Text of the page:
Paths to a cleaner future
Paths to a cleaner future
The vehicles we drive
A wide range of technologies are promising increasingly cost-efficient reductions in greenhouse gas (GHG) emissions and energy demand from transport, particularly road transport, in the coming years. In addition, the transport sector is working together to improve air quality.
- Fuel efficiency
Fuel efficiency in conventional vehicles globally holds significant potential for emissions reduction in a cost-efficient manner.
- Hybrids, advanced diesels and CNG/LNG
These types of vehicles are foreseen to rise significantly as a proportion of new light duty vehicle sales in Europe. These will contribute to both reduced emissions and increased air quality, particularly in urban environments.
- Electric light duty vehicles
Both battery and cell powered light duty vehicles will become a more important part of our multi-modal transport future, as further development tackles technical and economic hurdles.
- Heavy duty vehicles
These vehicles will remain at the forefront of fuel economy, as operators have significant economic incentives to implement measures.
The fuels we use
We expect liquid petroleum fuels to remain the primary transportation fuels for the foreseeable future. ExxonMobil is also active in research to develop advanced biofuels and in producing natural gas.
- Oil-based fuels
The vast majority of transportation energy needs today are met by oil, with gasoline being the most prominent fuel. We expect that oil will still be predominant in 2040 – close to 90 percent of transportation energy – though we expect the product mix to shift significantly toward diesel fuel, driven in large part by strong growth in commercial transportation and relatively flat gasoline demand. Today, diesel accounts for about 35 percent of the total energy used for transportation. By 2040, we expect this share to be about 40 percent, surpassing gasoline.
- Advanced biofuels
Advanced biofuels derived from biomass and waste are currently limited by low technical maturity, poor scalability and high cost. ExxonMobil is pursuing research in a broad array of advanced biofuels options, including basic science research to develop algal biofuels with Synthetic Genomics, Inc.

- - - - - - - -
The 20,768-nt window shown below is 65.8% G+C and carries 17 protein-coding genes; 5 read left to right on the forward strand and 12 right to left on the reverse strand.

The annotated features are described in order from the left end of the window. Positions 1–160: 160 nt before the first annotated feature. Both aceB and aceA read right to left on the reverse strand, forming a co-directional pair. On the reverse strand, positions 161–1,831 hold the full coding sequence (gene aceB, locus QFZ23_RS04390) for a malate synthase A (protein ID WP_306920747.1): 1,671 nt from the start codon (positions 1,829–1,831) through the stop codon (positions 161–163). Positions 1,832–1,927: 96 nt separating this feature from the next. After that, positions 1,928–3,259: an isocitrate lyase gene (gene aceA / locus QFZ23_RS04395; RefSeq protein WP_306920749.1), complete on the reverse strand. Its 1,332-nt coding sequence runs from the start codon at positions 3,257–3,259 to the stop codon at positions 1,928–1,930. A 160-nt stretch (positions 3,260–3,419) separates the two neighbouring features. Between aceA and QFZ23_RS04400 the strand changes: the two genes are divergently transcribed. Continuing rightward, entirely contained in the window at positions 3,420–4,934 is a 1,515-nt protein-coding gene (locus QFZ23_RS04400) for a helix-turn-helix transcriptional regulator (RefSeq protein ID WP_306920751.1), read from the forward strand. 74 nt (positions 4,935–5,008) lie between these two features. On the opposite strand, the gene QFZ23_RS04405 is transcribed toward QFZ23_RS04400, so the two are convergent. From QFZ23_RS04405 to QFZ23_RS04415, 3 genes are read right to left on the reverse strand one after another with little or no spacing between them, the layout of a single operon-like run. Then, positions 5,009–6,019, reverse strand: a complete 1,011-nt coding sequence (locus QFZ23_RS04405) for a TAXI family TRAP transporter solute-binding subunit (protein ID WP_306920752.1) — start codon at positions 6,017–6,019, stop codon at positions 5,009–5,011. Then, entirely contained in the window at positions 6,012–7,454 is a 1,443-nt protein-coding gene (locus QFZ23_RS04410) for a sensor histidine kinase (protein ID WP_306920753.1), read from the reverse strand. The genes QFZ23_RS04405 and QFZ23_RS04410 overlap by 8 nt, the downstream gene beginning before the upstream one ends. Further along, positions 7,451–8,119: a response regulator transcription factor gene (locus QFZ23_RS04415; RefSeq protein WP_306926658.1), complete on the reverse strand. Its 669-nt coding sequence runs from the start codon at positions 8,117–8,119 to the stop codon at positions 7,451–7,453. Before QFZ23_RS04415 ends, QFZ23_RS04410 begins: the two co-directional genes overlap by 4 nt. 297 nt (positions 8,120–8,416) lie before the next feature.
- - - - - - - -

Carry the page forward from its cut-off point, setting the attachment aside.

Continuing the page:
- Natural gas
Natural gas will continue to play an important role in demand for transport in the coming decade. As a major producer of natural gas, ExxonMobil will continue to explore ways to meet future demand for natural gas in both marine and land transportation.
- Hydrogen fuel cell technology
Carbonate fuel cell technology has the potential to generate significant volumes of hydrogen, which could help produce higher molecular weight hydrocarbons for transportation fuels. Fuel cell carbon capture technology still has a way to go, but as a breakthrough innovation it could help meet global energy demands with fewer greenhouse gases.
The infrastructure and technology we rely on
Much low-hanging fruit exists in the transport sector, allowing quick, cost effective and lasting emissions reductions. City infrastructure plays an important role, and vehicles can be enabled to achieve their full potential in fuel economy if technology, policy, and investment are cohesively directed to improve transport infrastructure and intelligent traffic control.
- Efficient traffic management
Managing traffic efficiently means less congestion and less fuel wasted. See how smart technologies, such as ‘green wave’ traffic flow systems, can help.
- Driver education
Good habits can promote both safety and fuel efficiency. FuelsEurope’s Save More than Fuel project provides efficient driving tips to help Europeans reduce fuel consumption and contribute to cleaner and safer behavior.
- Good road and infrastructure conditions
Good roads, urban design and new smart traffic technologies can all improve safety and fuel economy.
- See more about how infrastructure can help reduce emissions.